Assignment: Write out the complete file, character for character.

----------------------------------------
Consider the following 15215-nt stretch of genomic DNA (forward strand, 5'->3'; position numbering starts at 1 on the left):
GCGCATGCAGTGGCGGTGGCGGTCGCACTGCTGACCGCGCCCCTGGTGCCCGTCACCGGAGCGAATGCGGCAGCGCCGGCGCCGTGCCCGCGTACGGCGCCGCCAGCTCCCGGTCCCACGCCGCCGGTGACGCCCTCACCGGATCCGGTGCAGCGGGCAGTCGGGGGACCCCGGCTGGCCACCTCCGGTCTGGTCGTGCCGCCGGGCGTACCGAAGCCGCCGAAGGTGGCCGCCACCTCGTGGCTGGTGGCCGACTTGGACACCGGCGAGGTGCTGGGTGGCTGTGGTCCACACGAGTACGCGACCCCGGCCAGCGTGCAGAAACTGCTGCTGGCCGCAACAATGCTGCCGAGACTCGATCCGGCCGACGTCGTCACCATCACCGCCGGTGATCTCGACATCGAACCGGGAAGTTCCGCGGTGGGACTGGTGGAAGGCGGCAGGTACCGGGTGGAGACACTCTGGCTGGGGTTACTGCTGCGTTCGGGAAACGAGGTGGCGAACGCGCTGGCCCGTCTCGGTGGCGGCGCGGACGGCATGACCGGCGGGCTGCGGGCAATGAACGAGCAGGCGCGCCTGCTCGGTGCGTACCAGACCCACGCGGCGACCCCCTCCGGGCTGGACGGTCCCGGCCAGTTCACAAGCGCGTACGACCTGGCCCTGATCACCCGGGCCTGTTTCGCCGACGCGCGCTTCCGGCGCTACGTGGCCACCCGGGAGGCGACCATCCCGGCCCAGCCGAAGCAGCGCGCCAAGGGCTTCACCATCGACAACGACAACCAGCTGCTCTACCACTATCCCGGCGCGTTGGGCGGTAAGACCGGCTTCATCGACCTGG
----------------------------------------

Consider the following 15215-nt stretch of genomic DNA (forward strand, 5'->3'; position numbering starts at 1 on the left):
GCGCATGCAGTGGCGGTGGCGGTCGCACTGCTGACCGCGCCCCTGGTGCCCGTCACCGGAGCGAATGCGGCAGCGCCGGCGCCGTGCCCGCGTACGGCGCCGCCAGCTCCCGGTCCCACGCCGCCGGTGACGCCCTCACCGGATCCGGTGCAGCGGGCAGTCGGGGGACCCCGGCTGGCCACCTCCGGTCTGGTCGTGCCGCCGGGCGTACCGAAGCCGCCGAAGGTGGCCGCCACCTCGTGGCTGGTGGCCGACTTGGACACCGGCGAGGTGCTGGGTGGCTGTGGTCCACACGAGTACGCGACCCCGGCCAGCGTGCAGAAACTGCTGCTGGCCGCAACAATGCTGCCGAGACTCGATCCGGCCGACGTCGTCACCATCACCGCCGGTGATCTCGACATCGAACCGGGAAGTTCCGCGGTGGGACTGGTGGAAGGCGGCAGGTACCGGGTGGAGACACTCTGGCTGGGGTTACTGCTGCGTTCGGGAAACGAGGTGGCGAACGCGCTGGCCCGTCTCGGTGGCGGCGCGGACGGCATGACCGGCGGGCTGCGGGCAATGAACGAGCAGGCGCGCCTGCTCGGTGCGTACCAGACCCACGCGGCGACCCCCTCCGGGCTGGACGGTCCCGGCCAGTTCACAAGCGCGTACGACCTGGCCCTGATCACCCGGGCCTGTTTCGCCGACGCGCGCTTCCGGCGCTACGTGGCCACCCGGGAGGCGACCATCCCGGCCCAGCCGAAGCAGCGCGCCAAGGGCTTCACCATCGACAACGACAACCAGCTGCTCTACCACTATCCCGGCGCGTTGGGCGGTAAGACCGGCTTCATCGACCTGG